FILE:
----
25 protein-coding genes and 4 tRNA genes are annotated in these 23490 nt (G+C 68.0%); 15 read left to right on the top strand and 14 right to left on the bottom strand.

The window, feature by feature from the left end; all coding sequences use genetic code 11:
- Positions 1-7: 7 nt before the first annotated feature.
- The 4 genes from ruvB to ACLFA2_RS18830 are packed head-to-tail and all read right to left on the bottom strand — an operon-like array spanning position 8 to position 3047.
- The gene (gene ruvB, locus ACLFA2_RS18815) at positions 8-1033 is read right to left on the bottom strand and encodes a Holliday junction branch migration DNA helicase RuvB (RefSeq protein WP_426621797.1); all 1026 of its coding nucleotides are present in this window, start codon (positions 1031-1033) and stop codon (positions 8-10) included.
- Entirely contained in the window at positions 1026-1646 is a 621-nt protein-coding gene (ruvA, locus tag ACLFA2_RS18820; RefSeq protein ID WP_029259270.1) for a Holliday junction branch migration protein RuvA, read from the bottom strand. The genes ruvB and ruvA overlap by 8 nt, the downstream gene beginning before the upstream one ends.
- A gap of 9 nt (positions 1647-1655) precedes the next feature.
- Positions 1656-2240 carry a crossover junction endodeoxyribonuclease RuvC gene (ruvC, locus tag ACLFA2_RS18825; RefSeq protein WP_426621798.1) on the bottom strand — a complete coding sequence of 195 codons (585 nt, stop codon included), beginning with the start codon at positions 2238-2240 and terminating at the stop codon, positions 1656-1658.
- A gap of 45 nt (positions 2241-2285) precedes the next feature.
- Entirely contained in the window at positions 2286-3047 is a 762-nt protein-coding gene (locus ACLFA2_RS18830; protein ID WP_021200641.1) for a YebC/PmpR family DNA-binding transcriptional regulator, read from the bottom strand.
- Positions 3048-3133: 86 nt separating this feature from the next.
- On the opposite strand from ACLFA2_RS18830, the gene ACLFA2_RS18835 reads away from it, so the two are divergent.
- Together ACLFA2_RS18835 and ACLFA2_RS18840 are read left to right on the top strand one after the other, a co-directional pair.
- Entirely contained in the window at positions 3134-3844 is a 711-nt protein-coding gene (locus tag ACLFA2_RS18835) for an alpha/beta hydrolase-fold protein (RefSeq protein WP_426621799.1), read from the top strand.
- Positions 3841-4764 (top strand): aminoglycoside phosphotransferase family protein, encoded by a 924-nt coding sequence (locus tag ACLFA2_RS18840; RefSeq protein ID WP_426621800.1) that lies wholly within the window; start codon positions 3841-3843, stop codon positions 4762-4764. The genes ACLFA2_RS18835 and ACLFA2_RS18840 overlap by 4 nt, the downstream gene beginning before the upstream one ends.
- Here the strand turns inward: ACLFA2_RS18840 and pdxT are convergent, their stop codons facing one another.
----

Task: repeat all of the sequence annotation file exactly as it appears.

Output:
25 protein-coding genes and 4 tRNA genes are annotated in these 23490 nt (G+C 68.0%); 15 read left to right on the top strand and 14 right to left on the bottom strand.

The window, feature by feature from the left end; all coding sequences use genetic code 11:
- Positions 1-7: 7 nt before the first annotated feature.
- The 4 genes from ruvB to ACLFA2_RS18830 are packed head-to-tail and all read right to left on the bottom strand — an operon-like array spanning position 8 to position 3047.
- The gene (gene ruvB, locus ACLFA2_RS18815) at positions 8-1033 is read right to left on the bottom strand and encodes a Holliday junction branch migration DNA helicase RuvB (RefSeq protein WP_426621797.1); all 1026 of its coding nucleotides are present in this window, start codon (positions 1031-1033) and stop codon (positions 8-10) included.
- Entirely contained in the window at positions 1026-1646 is a 621-nt protein-coding gene (ruvA, locus tag ACLFA2_RS18820; RefSeq protein ID WP_029259270.1) for a Holliday junction branch migration protein RuvA, read from the bottom strand. The genes ruvB and ruvA overlap by 8 nt, the downstream gene beginning before the upstream one ends.
- A gap of 9 nt (positions 1647-1655) precedes the next feature.
- Positions 1656-2240 carry a crossover junction endodeoxyribonuclease RuvC gene (ruvC, locus tag ACLFA2_RS18825; RefSeq protein WP_426621798.1) on the bottom strand — a complete coding sequence of 195 codons (585 nt, stop codon included), beginning with the start codon at positions 2238-2240 and terminating at the stop codon, positions 1656-1658.
- A gap of 45 nt (positions 2241-2285) precedes the next feature.
- Entirely contained in the window at positions 2286-3047 is a 762-nt protein-coding gene (locus ACLFA2_RS18830; protein ID WP_021200641.1) for a YebC/PmpR family DNA-binding transcriptional regulator, read from the bottom strand.
- Positions 3048-3133: 86 nt separating this feature from the next.
- On the opposite strand from ACLFA2_RS18830, the gene ACLFA2_RS18835 reads away from it, so the two are divergent.
- Together ACLFA2_RS18835 and ACLFA2_RS18840 are read left to right on the top strand one after the other, a co-directional pair.
- Entirely contained in the window at positions 3134-3844 is a 711-nt protein-coding gene (locus tag ACLFA2_RS18835) for an alpha/beta hydrolase-fold protein (RefSeq protein WP_426621799.1), read from the top strand.
- Positions 3841-4764 (top strand): aminoglycoside phosphotransferase family protein, encoded by a 924-nt coding sequence (locus tag ACLFA2_RS18840; RefSeq protein ID WP_426621800.1) that lies wholly within the window; start codon positions 3841-3843, stop codon positions 4762-4764. The genes ACLFA2_RS18835 and ACLFA2_RS18840 overlap by 4 nt, the downstream gene beginning before the upstream one ends.
- Here the strand turns inward: ACLFA2_RS18840 and pdxT are convergent, their stop codons facing one another.